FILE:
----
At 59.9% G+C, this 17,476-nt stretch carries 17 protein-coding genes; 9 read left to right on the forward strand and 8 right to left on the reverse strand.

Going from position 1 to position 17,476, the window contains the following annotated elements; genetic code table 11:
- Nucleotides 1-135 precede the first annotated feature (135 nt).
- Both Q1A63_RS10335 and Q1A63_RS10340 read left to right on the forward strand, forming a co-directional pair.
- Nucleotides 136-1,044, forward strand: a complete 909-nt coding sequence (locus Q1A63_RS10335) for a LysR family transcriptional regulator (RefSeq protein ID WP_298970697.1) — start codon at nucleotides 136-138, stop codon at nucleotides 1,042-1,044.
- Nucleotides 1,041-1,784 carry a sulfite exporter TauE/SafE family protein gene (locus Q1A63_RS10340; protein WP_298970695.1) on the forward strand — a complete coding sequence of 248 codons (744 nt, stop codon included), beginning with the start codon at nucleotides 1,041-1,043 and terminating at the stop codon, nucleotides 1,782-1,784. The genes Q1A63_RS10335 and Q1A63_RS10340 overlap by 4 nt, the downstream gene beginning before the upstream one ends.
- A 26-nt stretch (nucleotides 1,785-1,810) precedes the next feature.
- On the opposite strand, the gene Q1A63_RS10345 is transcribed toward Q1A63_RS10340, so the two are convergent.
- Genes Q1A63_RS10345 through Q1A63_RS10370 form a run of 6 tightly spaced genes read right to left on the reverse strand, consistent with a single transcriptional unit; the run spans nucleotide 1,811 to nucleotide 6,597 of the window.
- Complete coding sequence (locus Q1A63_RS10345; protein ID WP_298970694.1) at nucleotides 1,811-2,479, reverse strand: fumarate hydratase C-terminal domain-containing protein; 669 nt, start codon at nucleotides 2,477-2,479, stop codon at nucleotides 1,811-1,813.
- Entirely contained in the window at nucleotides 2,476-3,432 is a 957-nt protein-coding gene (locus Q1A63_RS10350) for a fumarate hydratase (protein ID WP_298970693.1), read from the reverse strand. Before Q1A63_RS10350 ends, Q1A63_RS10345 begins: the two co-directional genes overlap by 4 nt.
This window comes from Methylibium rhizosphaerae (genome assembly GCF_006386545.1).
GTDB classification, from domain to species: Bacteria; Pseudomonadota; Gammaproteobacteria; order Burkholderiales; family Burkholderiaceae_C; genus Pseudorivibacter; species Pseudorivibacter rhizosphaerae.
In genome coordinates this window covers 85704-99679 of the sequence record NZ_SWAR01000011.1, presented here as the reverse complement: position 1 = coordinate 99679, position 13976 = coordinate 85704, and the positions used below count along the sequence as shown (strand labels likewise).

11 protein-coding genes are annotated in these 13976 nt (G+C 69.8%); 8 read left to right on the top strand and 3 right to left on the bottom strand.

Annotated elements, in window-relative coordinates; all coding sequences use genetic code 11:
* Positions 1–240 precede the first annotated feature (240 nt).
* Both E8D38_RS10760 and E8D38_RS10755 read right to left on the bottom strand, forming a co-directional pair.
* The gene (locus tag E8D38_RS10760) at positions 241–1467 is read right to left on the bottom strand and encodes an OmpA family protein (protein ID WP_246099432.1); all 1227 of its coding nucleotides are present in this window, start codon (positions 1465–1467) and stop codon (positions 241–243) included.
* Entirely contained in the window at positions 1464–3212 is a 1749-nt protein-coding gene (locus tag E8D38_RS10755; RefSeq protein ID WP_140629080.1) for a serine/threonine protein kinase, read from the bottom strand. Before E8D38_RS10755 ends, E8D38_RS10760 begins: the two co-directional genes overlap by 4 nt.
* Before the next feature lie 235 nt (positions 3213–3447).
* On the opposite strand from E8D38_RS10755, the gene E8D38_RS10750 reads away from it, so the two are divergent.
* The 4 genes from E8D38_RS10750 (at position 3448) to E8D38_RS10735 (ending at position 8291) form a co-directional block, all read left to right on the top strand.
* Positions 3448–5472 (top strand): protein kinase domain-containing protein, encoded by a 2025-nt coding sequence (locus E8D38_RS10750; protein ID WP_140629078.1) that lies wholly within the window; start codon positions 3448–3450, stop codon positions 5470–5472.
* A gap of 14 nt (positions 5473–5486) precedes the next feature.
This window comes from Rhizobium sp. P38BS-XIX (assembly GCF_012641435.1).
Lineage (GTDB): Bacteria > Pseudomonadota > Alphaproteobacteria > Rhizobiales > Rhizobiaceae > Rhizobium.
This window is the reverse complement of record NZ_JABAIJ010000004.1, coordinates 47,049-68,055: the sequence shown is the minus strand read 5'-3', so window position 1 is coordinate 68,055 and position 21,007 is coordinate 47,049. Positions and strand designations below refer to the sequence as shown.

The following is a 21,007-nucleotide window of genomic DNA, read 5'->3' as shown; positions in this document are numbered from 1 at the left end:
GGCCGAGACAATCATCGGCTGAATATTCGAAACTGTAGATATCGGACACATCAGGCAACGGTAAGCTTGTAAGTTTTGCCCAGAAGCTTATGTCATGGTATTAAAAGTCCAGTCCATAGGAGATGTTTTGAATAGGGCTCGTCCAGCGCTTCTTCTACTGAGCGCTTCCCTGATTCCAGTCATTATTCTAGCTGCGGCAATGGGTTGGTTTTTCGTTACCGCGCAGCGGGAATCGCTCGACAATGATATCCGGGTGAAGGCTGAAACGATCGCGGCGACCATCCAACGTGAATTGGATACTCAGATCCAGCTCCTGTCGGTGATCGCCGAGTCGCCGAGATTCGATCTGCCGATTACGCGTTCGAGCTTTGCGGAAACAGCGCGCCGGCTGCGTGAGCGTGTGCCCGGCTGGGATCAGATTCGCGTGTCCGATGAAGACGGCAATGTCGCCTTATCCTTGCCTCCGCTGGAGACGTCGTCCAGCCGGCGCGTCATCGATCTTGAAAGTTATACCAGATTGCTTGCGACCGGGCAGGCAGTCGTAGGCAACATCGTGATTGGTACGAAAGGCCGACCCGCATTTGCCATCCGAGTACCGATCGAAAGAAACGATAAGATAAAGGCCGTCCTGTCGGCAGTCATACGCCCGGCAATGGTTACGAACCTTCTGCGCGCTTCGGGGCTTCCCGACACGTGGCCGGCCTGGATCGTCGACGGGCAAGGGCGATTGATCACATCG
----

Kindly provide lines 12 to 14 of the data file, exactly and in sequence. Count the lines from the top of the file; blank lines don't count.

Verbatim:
This window comes from Methylibium rhizosphaerae (genome assembly GCF_006386545.1).
GTDB classification, from domain to species: Bacteria; Pseudomonadota; Gammaproteobacteria; order Burkholderiales; family Burkholderiaceae_C; genus Pseudorivibacter; species Pseudorivibacter rhizosphaerae.
In genome coordinates this window covers 85704-99679 of the sequence record NZ_SWAR01000011.1, presented here as the reverse complement: position 1 = coordinate 99679, position 13976 = coordinate 85704, and the positions used below count along the sequence as shown (strand labels likewise).